Acute Myeloid Leukemia (November 2016): Molecular Oncology Tumor Boards

ASCO University
Nov 09, 2016 11:09 AM

 Welcome to the Molecular Oncology Tumor Board Series! This educational initiative is a collaboration between the American Society of Clinical Oncology (ASCO), College of American Pathologists (CAP), and Association for Molecular Pathology (AMP).

A new case will be presented each month with discussions led by an expert pathologist and medical oncologist. This month’s topic is led by Drs. Danielle Shafer (Virginia Commonwealth University) and Daniel Arber (Stanford University).

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Please  see below for supplemental resources related to the case.

Comments

13591

ASCO University
Re: Acute Myeloid Leukemia (November 2016): Molecular Oncology Tumor Boards
Nov 09, 2016 11:20 AM

Patient Case #1

Age/Sex: 59 year old male

Medical History: Patient reported one week of increased gum swelling and bleeding requiring modifications in his diet. He saw his dentist who ordered a CBC. He was then sent to the ER for an abnormal CBC. He had been well prior to admission to the hospital. Physical exam was remarkable for gingival hyperplasia as well as 1-2 cm bilateral cervical and submandibular adenopathy. Review of the peripheral smear demonstrated frequent blasts and promonocytes. Immature monocytes and neutrophils with hypersegmented nuclei and occasionally with hypogranular cytoplasm were present.. There was a macrocytic anemia with anisocytosis and a moderate thrombocytopenia with hypogranular forms seen. He had a white count of 29.2 K/uL with circulating blasts, hemoglobin of 8.7 g/dL (MCV 117 fL) and platelets of 102 K/uL. On the differential, there were 40% segmented neutrophils, 23% lymphocytes and 27% monocytes.  Renal and hepatic function were with normal limits. LDH was 283 with a uric acid of 8 mg/dL.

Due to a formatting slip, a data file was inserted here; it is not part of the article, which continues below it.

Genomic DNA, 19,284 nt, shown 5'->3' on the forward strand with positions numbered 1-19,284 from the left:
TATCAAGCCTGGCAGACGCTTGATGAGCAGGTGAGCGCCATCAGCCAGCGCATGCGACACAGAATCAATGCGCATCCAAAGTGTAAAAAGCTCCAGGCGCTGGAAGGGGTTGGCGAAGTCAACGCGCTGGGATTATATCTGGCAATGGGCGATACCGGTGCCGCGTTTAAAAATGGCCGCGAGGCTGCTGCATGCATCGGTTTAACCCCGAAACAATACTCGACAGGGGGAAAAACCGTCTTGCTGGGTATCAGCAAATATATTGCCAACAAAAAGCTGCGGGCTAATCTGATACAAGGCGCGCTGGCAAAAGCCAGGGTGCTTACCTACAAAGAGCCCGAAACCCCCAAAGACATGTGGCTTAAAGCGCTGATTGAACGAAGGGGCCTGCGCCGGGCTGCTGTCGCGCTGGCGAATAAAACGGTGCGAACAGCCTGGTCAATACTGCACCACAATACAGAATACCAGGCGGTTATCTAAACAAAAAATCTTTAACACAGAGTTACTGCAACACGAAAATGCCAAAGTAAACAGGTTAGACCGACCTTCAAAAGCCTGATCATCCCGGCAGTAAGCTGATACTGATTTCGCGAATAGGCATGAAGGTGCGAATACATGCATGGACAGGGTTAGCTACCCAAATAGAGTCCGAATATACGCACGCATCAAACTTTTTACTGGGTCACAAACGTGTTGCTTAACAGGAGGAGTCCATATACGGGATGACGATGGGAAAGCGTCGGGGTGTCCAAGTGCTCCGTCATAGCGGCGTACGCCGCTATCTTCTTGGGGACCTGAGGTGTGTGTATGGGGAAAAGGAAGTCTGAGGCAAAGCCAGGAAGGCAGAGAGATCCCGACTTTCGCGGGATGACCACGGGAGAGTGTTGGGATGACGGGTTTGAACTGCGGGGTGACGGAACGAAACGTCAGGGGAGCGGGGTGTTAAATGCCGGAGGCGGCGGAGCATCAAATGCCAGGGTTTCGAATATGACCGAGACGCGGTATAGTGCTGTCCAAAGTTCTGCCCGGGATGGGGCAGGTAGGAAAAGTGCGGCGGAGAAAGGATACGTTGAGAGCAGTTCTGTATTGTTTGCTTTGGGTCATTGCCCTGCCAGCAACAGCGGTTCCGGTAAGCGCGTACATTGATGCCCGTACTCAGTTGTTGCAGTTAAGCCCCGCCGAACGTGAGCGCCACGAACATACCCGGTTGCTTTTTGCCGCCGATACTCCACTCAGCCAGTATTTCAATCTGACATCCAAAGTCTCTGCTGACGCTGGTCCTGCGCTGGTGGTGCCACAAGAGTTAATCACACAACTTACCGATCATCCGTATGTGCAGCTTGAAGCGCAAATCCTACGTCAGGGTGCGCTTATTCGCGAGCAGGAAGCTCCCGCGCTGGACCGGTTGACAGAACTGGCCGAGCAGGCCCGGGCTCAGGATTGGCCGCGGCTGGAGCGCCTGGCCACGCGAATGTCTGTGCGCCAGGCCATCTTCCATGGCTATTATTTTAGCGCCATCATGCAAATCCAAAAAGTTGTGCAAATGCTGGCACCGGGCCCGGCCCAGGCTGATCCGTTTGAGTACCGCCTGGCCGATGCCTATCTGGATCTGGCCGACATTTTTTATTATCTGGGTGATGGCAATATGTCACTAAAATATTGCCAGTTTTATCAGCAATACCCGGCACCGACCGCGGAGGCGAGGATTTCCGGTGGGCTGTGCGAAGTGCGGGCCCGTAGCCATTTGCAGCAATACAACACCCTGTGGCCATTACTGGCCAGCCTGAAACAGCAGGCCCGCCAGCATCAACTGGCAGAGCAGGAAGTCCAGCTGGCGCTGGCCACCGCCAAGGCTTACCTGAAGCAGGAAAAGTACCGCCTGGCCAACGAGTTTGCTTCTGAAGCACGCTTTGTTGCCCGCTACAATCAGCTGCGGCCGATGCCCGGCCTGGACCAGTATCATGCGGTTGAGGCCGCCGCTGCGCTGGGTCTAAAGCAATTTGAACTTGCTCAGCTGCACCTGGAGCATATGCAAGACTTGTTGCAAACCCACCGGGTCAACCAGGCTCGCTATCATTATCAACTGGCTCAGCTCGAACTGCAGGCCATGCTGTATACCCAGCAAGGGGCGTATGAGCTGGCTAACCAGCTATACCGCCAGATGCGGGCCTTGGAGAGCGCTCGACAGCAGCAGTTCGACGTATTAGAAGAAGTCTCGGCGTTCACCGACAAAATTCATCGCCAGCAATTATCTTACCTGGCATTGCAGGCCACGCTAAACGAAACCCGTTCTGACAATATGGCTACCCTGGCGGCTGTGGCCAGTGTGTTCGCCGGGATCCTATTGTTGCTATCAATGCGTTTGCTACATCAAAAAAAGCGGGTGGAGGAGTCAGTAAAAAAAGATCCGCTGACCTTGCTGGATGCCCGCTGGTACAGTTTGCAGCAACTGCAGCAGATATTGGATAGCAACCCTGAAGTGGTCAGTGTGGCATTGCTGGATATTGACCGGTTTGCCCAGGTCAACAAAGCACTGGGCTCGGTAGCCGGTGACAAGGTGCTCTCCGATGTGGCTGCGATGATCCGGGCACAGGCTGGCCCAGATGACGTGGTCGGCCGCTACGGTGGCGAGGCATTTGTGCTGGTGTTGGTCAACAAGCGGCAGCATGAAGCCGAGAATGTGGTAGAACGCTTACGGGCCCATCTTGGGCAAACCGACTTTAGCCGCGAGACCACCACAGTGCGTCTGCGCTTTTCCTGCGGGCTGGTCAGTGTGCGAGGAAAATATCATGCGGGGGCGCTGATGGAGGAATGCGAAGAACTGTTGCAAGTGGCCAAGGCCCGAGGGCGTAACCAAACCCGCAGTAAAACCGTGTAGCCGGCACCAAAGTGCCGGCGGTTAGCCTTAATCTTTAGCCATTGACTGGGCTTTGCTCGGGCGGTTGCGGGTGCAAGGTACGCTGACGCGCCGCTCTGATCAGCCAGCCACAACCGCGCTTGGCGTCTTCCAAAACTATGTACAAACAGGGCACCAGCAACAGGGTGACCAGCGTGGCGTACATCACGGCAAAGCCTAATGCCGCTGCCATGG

Prior Treatment History/Response:  N/A

Co-morbidities:

  • Tobacco use
  • Hypercholesterolemia

Images/Scans/Pathology:

CT neck demonstrated multiple enlarged cervical nodes. The largest, a right level II node, measured 14 x 17 mm.  Emphysematous changes were noted in the lungs.

Initial bone marrow was hypercellular (90%) with 55% blasts/promonocytes. No significant dyserythropoiesis was identified.  Scattered hypogranular neutrophils were present, similar to those in the blood, but were less than 50% of granulocytes.  Megakaryocytes were decreased, but normal in appearance.  By flow cytometry immunophenotyping, the blast population expressed CD4, CD11b(variable), CD13(variable), CD14(partial), CD33, CD45(dim), CD64, HLA-DR (variable) and MPO(dim).

Image 1

Other Relevant Markers (bone marrow):  
Cytogenetic studies – normal male karyotype
FISH with normal probes for -5/5q-, -7/7q-, +8, 20q-, t(8;21), KMT2A (MLL) rearrangement and inv(16).